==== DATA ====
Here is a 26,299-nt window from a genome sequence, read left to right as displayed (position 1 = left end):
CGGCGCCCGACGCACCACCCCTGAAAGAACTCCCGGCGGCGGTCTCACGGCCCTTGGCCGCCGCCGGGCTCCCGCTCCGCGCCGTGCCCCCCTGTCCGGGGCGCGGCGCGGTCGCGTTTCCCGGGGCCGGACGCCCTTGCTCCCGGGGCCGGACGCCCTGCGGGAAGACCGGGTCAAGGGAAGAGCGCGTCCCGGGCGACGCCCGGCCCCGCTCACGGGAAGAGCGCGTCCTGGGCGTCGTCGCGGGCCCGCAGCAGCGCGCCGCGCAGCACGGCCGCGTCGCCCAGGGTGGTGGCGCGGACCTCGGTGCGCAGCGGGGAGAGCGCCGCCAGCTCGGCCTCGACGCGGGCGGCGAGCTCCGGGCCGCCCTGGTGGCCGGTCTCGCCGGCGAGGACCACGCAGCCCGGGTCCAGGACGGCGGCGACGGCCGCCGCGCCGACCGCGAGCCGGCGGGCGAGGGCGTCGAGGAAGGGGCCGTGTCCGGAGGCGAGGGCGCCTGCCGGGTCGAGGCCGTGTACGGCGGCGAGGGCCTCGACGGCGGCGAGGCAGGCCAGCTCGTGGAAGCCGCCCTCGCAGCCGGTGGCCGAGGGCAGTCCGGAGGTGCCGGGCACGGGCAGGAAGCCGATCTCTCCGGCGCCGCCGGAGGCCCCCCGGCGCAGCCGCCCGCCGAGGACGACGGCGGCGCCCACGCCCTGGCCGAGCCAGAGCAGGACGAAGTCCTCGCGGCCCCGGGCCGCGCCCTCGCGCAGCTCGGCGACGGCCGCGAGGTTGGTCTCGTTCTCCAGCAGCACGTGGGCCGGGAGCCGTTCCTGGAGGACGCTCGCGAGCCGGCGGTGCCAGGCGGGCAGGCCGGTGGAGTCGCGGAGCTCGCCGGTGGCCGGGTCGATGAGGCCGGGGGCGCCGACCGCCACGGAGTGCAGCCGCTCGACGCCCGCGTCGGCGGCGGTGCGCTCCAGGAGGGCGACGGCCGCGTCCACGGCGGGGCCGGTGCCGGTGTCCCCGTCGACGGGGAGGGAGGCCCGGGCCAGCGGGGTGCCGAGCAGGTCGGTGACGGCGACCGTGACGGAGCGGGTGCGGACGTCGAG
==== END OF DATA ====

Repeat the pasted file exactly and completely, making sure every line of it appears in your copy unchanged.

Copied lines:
Here is a 26,299-nt window from a genome sequence, read left to right as displayed (position 1 = left end):
CGGCGCCCGACGCACCACCCCTGAAAGAACTCCCGGCGGCGGTCTCACGGCCCTTGGCCGCCGCCGGGCTCCCGCTCCGCGCCGTGCCCCCCTGTCCGGGGCGCGGCGCGGTCGCGTTTCCCGGGGCCGGACGCCCTTGCTCCCGGGGCCGGACGCCCTGCGGGAAGACCGGGTCAAGGGAAGAGCGCGTCCCGGGCGACGCCCGGCCCCGCTCACGGGAAGAGCGCGTCCTGGGCGTCGTCGCGGGCCCGCAGCAGCGCGCCGCGCAGCACGGCCGCGTCGCCCAGGGTGGTGGCGCGGACCTCGGTGCGCAGCGGGGAGAGCGCCGCCAGCTCGGCCTCGACGCGGGCGGCGAGCTCCGGGCCGCCCTGGTGGCCGGTCTCGCCGGCGAGGACCACGCAGCCCGGGTCCAGGACGGCGGCGACGGCCGCCGCGCCGACCGCGAGCCGGCGGGCGAGGGCGTCGAGGAAGGGGCCGTGTCCGGAGGCGAGGGCGCCTGCCGGGTCGAGGCCGTGTACGGCGGCGAGGGCCTCGACGGCGGCGAGGCAGGCCAGCTCGTGGAAGCCGCCCTCGCAGCCGGTGGCCGAGGGCAGTCCGGAGGTGCCGGGCACGGGCAGGAAGCCGATCTCTCCGGCGCCGCCGGAGGCCCCCCGGCGCAGCCGCCCGCCGAGGACGACGGCGGCGCCCACGCCCTGGCCGAGCCAGAGCAGGACGAAGTCCTCGCGGCCCCGGGCCGCGCCCTCGCGCAGCTCGGCGACGGCCGCGAGGTTGGTCTCGTTCTCCAGCAGCACGTGGGCCGGGAGCCGTTCCTGGAGGACGCTCGCGAGCCGGCGGTGCCAGGCGGGCAGGCCGGTGGAGTCGCGGAGCTCGCCGGTGGCCGGGTCGATGAGGCCGGGGGCGCCGACCGCCACGGAGTGCAGCCGCTCGACGCCCGCGTCGGCGGCGGTGCGCTCCAGGAGGGCGACGGCCGCGTCCACGGCGGGGCCGGTGCCGGTGTCCCCGTCGACGGGGAGGGAGGCCCGGGCCAGCGGGGTGCCGAGCAGGTCGGTGACGGCGACCGTGACGGAGCGGGTGCGGACGTCGAG